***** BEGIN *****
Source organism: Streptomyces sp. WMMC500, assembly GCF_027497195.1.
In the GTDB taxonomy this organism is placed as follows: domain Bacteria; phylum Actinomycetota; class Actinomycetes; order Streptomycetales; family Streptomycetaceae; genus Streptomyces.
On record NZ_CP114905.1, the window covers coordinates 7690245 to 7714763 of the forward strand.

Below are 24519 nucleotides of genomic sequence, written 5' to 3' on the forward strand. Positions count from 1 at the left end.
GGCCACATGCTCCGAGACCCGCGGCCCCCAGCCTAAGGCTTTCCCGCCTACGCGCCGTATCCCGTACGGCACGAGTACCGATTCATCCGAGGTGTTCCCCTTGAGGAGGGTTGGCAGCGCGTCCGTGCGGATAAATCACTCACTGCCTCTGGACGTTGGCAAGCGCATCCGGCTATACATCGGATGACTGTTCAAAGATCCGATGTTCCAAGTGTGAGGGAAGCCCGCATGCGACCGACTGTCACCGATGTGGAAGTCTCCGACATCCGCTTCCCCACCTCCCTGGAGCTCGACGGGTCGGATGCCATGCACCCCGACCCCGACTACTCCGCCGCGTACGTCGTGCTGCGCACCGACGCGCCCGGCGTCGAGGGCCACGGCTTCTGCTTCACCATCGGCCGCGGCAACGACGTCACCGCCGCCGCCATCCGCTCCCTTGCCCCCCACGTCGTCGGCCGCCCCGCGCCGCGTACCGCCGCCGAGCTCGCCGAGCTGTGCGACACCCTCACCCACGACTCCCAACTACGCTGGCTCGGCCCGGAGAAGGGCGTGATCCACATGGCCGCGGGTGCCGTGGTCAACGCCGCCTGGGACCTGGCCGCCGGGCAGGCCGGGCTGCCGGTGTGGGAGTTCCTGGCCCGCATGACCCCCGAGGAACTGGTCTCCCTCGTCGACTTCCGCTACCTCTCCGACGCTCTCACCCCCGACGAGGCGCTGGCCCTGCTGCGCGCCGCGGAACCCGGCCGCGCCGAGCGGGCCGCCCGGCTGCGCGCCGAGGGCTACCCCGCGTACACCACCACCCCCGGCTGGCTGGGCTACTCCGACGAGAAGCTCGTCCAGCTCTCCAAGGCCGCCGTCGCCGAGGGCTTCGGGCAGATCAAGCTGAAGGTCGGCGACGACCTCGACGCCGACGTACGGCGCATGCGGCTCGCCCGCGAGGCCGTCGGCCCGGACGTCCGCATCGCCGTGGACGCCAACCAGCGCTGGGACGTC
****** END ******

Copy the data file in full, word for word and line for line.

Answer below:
Source organism: Streptomyces sp. WMMC500, assembly GCF_027497195.1.
In the GTDB taxonomy this organism is placed as follows: domain Bacteria; phylum Actinomycetota; class Actinomycetes; order Streptomycetales; family Streptomycetaceae; genus Streptomyces.
On record NZ_CP114905.1, the window covers coordinates 7690245 to 7714763 of the forward strand.

Below are 24519 nucleotides of genomic sequence, written 5' to 3' on the forward strand. Positions count from 1 at the left end.
GGCCACATGCTCCGAGACCCGCGGCCCCCAGCCTAAGGCTTTCCCGCCTACGCGCCGTATCCCGTACGGCACGAGTACCGATTCATCCGAGGTGTTCCCCTTGAGGAGGGTTGGCAGCGCGTCCGTGCGGATAAATCACTCACTGCCTCTGGACGTTGGCAAGCGCATCCGGCTATACATCGGATGACTGTTCAAAGATCCGATGTTCCAAGTGTGAGGGAAGCCCGCATGCGACCGACTGTCACCGATGTGGAAGTCTCCGACATCCGCTTCCCCACCTCCCTGGAGCTCGACGGGTCGGATGCCATGCACCCCGACCCCGACTACTCCGCCGCGTACGTCGTGCTGCGCACCGACGCGCCCGGCGTCGAGGGCCACGGCTTCTGCTTCACCATCGGCCGCGGCAACGACGTCACCGCCGCCGCCATCCGCTCCCTTGCCCCCCACGTCGTCGGCCGCCCCGCGCCGCGTACCGCCGCCGAGCTCGCCGAGCTGTGCGACACCCTCACCCACGACTCCCAACTACGCTGGCTCGGCCCGGAGAAGGGCGTGATCCACATGGCCGCGGGTGCCGTGGTCAACGCCGCCTGGGACCTGGCCGCCGGGCAGGCCGGGCTGCCGGTGTGGGAGTTCCTGGCCCGCATGACCCCCGAGGAACTGGTCTCCCTCGTCGACTTCCGCTACCTCTCCGACGCTCTCACCCCCGACGAGGCGCTGGCCCTGCTGCGCGCCGCGGAACCCGGCCGCGCCGAGCGGGCCGCCCGGCTGCGCGCCGAGGGCTACCCCGCGTACACCACCACCCCCGGCTGGCTGGGCTACTCCGACGAGAAGCTCGTCCAGCTCTCCAAGGCCGCCGTCGCCGAGGGCTTCGGGCAGATCAAGCTGAAGGTCGGCGACGACCTCGACGCCGACGTACGGCGCATGCGGCTCGCCCGCGAGGCCGTCGGCCCGGACGTCCGCATCGCCGTGGACGCCAACCAGCGCTGGGACGTC